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UIP Secures Financing To Move Forward On $118M Southwest D.C. Project

Urban Investment Partners has just finalized a complex financing deal allowing it to move forward on a $118M project in Southwest D.C., the largest single transaction in the company's history. 

A rendering of the second building Urban Investment Partners plans next to Capitol Park Tower at 301 G St. SW

The D.C.-based developer plans to build a 315-unit apartment building next to the Capitol Park Tower building it acquired in 2013 at 301 G St. SW.

With the financing now secured, UIP principal Steve Schwat said the company can begin demolition within six weeks of the two-story parking lot that currently sits on the site, and begin going vertical on the new building in about four months. 

The 289-unit Capitol Park Tower building was constructed in 1962. It sits just south of the freeway that runs through Southwest D.C. and is within a half-mile of the L'Enfant Plaza, Federal Center SW and Waterfront Metro stations. UIP bought the building in 2013 for $34M, or roughly $118K/unit. 

The land had the available space and density to allow UIP to construct another building between Capitol Park Tower and the freeway without needing to file a zoning application. But the property was declared historic, forcing UIP to earn Historic Preservation Review Board approval. After revising its plan multiple times, UIP received HPRB approval in early 2016. 

A rendering of Kiley, UIP's planned project at 301 G St. SW

The developer then moved to the financing phase. UIP had originally partnered with Perseus Realty on the deal, but Perseus later left the transaction and UIP brought on a new partner. The joint venture has provided about $18M in equity to the project. 

The development team also arranged $18.5M in EB-5 financing and received a $51M loan from the Bank of Montreal. It then structured a ground-lease transaction for iStar Inc. to buy the land for $30M and lease it back to the development team, the final piece of the puzzle allowing construction to move forward.

At $118M, the deal represents the largest single capitalized transaction in UIP's history, Schwat said. Structuring the financing from such a wide variety of sources was a challenging task, he said, crediting UIP principal Peter Bonnell with pushing the deal over the finish line.  

"I don't remember how I passed Math 51 at George Washington University, and in another week or so I'm going to wonder how the hell we ever closed this deal," Schwat said. 

The project was designed by WDG Architects and Lee & Associates, and Davis Construction is the general contractor. It will feature a courtyard between the two buildings with trees and plants inspired by Dan Kiley, the landscape architect who designed the original property and much of Southwest D.C. In honor of the legendary architect, UIP has named its new building Kiley.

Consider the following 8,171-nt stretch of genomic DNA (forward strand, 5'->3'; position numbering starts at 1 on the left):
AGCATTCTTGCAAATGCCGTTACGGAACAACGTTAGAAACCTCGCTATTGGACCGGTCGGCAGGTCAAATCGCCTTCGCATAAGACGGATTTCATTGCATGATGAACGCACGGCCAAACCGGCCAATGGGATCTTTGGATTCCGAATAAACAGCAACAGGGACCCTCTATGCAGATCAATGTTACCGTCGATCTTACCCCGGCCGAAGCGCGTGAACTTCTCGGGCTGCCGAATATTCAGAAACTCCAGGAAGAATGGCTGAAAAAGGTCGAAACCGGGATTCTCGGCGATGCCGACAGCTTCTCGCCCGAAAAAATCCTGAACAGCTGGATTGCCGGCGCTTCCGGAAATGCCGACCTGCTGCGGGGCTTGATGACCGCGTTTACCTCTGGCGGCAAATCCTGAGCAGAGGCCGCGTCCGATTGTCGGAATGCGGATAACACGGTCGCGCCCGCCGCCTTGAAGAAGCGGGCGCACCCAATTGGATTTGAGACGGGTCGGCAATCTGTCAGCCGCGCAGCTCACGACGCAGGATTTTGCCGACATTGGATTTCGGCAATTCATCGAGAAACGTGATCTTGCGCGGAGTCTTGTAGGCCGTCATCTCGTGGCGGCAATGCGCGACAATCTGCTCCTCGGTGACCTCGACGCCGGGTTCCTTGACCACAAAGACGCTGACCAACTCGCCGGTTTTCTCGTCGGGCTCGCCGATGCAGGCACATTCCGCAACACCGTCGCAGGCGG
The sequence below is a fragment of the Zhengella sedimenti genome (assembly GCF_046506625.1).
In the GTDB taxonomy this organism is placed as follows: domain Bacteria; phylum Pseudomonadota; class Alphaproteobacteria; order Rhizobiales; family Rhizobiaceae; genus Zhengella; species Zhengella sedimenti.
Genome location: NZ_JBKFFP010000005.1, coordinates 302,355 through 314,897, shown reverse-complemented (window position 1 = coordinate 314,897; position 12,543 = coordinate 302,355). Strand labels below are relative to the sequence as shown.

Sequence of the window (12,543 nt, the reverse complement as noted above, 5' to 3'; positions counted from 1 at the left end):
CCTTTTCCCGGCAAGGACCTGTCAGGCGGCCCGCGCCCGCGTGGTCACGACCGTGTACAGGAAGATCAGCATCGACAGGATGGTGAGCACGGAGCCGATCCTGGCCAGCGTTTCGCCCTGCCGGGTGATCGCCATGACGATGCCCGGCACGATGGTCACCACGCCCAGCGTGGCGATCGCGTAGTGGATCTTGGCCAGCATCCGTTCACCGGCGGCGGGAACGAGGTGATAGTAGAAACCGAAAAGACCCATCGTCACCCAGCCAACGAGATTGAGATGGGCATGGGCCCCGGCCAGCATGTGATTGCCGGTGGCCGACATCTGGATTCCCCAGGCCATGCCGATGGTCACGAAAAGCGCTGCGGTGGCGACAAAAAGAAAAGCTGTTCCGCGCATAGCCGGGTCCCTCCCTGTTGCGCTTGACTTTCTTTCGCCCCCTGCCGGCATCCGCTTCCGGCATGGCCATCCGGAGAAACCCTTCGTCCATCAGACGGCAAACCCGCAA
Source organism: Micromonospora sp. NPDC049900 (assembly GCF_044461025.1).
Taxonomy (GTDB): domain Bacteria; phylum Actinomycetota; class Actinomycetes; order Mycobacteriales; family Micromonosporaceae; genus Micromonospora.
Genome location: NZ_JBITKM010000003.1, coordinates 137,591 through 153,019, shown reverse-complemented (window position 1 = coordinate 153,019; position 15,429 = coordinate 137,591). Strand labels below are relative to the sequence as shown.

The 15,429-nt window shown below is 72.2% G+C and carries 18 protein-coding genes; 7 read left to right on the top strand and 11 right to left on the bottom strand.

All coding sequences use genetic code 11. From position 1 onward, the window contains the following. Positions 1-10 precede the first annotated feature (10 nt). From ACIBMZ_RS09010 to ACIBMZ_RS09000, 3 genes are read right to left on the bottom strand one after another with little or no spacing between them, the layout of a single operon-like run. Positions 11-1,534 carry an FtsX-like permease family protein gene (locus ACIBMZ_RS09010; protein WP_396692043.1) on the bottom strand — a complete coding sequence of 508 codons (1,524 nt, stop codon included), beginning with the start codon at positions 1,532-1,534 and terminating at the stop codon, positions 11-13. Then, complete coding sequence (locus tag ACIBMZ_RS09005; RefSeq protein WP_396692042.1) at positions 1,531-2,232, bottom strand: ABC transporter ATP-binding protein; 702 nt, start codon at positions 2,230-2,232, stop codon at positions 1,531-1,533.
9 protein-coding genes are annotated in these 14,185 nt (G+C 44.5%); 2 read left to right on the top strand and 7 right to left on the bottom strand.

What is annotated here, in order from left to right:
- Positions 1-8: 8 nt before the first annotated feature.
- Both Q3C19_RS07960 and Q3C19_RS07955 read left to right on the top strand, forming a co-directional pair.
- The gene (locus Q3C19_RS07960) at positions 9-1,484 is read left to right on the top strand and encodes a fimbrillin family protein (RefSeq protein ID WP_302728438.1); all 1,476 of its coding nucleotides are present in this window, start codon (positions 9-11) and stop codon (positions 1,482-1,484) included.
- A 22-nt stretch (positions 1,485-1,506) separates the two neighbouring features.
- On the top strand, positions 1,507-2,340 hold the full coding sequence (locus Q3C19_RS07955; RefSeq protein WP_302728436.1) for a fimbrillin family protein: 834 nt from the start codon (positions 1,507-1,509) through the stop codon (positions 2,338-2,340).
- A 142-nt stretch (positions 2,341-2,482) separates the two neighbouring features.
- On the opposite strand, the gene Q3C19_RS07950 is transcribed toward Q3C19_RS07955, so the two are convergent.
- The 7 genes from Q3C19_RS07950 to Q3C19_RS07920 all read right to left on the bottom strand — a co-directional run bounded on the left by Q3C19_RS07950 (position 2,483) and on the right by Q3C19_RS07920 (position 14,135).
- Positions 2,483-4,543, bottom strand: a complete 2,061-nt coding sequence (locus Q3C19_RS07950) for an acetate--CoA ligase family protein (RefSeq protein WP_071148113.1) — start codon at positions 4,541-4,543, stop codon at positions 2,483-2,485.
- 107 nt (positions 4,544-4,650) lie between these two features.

The building will include 315 rental apartments, a combination of studios, one-bedrooms and two-bedrooms. About 20 of the ground-level units will be duplexes with in-unit staircases. The project's amenities will include a large indoor-outdoor rooftop with a fitness center, yoga studio, pool and deck, plus a lounge and library space on the first floor. There will also be in-unit washer and dryers, 24-hour concierge service and storage units. 

The project is a half-mile from The Wharf, the $2.5B development that opened on the Southwest Waterfront in October with hundreds of new residential units, two office buildings, three hotels and a host of restaurants and retailers. 

"We're not competing with The Wharf, and we're not modeling rents anywhere close to The Wharf, but we don't need to," Schwat said. "We look at The Wharf as an amenity to the neighborhood like the Metro or the baseball stadium or the soccer stadium." 

UIP principal Steve Schwat

UIP in January closed on the $96M acquisition of Onyx on First in the nearby Capitol Riverfront neighborhood, and earlier this month it bought a 100-unit Cathedral Heights apartment building for $43M. The developer is also working on apartment conversions of former American University, Howard University and George Washington University buildings, and it has an apartment project in Hyattsville and a condo development planned in NoMa. Those projects give UIP a near-term pipeline of over 1,000 units, and Schwat said it is not done signing new deals.

"This deal, our largest capitalized transaction ever, tops off a year of putting together this capital stack, buying the Onyx building and buying 3333 Wisconsin," Schwat said. "And our second act is not over yet."